Maria Bottazzi: the scientist creating a vaccine for the world
The co-director of the team behind the new Corbevax vaccine set out to make a COVID-19 vaccine that would be low-cost, patent-free and perfectly suited to lower-income countries.
- 8 March 2022
- 8 min read
- by Linda Geddes
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For most people, the COVID-19 pandemic came out of the blue, but not for Maria Elena Bottazzi. She had been predicting an event like this for years; her team had even spent the past decade developing vaccines against the coronaviruses that cause SARS and MERS.
Approximately a year before news of a novel coronavirus in Wuhan broke, Bottazzi’s team had applied for a grant to develop a pan-coronavirus vaccine – one that would not only protect against existing human coronaviruses, but also others that might emerge in the future.
Their proposal was roundly rejected: “The feedback was basically ‘there’s no innovation here; it is boring; this is not a priority that we need to focus on at this point’,” Bottazzi said.
“At the beginning, everybody wanted speed, everyone thought they might be able to contain this disease by putting a little Band Aid on it. We lost sight of the fact that, if we didn’t protect globally and equitably, we would eventually be impacted ourselves.”
Once the COVID-19 pandemic hit, and it became clear that a SARS-like coronavirus was to blame, they proposed re-engineering their existing SARS vaccine prototype to target SARS-CoV-2. This too, fell largely on deaf ears.
In late December, this re-engineered vaccine, co-developed with Biological E, Ltd. and named Corbevax, received emergency authorisation for use in India. Combined with the fact that it only requires refrigeration and is based on an existing highly scalable vaccine technology that manufacturers are already familiar with, it is being hailed as a vaccine for the world that could help close the COVID-19 vaccination gap between rich and poor countries.
Bottazzi has even been nominated for a Nobel Peace Prize, alongside her long-term collaborator Dr Peter Hotez. Yet Corbevax and vaccines like it might have been available sooner, had wealthy donors paid more attention to the technologies underpinning them from the outset.
Corbevax is a protein-based vaccine, similar to those already used to immunise people against influenza, Hepatitis B, pertussis (whooping cough), and meningococcal disease. This makes it particularly attractive to low- and middle-income countries. Such vaccines don’t require ultra-cold storage, meaning they can be kept and transported in standard vaccine refrigerators and cool boxes, they remain stable for long periods of time, meaning less wastage due to short expiry dates, and because they’re based on a tried-and-tested technology, vaccine manufacturers don’t have to learn how to produce them from scratch.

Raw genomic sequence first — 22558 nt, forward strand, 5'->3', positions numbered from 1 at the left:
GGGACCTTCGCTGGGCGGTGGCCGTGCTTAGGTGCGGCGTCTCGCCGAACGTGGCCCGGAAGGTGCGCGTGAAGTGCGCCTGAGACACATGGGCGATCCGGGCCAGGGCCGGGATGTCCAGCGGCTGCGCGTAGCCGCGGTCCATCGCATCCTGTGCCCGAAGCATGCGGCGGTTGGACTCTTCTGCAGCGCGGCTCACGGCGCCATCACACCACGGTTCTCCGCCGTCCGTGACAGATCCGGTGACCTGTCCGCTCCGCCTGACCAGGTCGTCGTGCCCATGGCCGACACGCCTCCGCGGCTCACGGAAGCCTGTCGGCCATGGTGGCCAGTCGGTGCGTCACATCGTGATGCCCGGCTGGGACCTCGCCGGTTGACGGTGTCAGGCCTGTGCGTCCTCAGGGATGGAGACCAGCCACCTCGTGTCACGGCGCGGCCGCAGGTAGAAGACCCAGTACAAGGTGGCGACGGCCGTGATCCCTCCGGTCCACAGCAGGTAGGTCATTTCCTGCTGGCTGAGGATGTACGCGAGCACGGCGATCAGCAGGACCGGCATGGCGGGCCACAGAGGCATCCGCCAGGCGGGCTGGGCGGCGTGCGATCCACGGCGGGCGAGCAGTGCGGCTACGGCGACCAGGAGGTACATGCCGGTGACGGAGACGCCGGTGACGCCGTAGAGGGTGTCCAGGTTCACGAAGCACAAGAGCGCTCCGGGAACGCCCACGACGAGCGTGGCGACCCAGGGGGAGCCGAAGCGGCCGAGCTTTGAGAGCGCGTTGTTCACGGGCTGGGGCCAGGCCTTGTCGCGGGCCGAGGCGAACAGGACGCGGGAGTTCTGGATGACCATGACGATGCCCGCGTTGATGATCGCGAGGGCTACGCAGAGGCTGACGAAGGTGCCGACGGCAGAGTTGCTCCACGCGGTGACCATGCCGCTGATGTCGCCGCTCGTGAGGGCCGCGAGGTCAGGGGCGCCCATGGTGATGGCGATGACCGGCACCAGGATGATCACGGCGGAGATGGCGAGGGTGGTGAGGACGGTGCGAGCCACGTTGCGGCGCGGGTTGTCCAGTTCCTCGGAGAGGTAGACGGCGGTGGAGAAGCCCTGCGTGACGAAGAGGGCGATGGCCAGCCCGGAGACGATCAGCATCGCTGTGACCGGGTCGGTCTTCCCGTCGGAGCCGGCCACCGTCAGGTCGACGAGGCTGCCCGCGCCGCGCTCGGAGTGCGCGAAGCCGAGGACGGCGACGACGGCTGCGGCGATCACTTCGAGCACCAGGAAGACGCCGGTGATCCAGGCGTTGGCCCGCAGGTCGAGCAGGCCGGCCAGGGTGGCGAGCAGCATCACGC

“We also knew that they would be low cost, and that the reagents, including the formulations, would be accessible and could be made in bucket loads,” Bottazzi said.
“More importantly, I think we had a mindset of who would be the consumer, and what they would be willing to accept – so having that precedent of safety, including paediatric safety, and that precedent that these vaccines had worked in other instances, was important.”
The daughter of a Honduran diplomat, Bottazzi was born in Italy and moved back to Honduras at age eight. She went on to train as a microbiologist at the National Autonomous University of Honduras in Tegucigalpa. She relocated to the US to complete her doctoral training in 1995, and currently co-manages the Texas Children’s Hospital Center for Vaccine Development alongside Hotez, and is a professor of paediatrics and molecular virology and microbiology at Baylor College in Houston.
Her commitment to empowering partners in poorer countries to protect their populations’ health is partly driven by the mantra that no one is protected until everyone is protected, but it is also powered by a desire to give back a little of what her home country has given her.
This includes a can-do mindset, bent on trying to achieve more with less. “In countries such as Honduras, we are quite resilient to being hit by adversity at all levels, but we always look to find solutions that don’t require a lot of investment, and are sustainable – so we often come up with some really creative ways of how to advance research,” she said.
“I remember during my training in the microbiology laboratory, we always had very little money, with very audacious goals, and so we had to reuse or repurpose things to achieve them.”
This mindset wasn’t necessarily shared by most of those allocating funding to COVID-19 vaccine development at the start of the pandemic. Rather than prioritising older vaccine technologies, such as protein-subunit and whole virus vaccines, mRNA and viral vector vaccines attracted the lion’s share of the funding at a global level.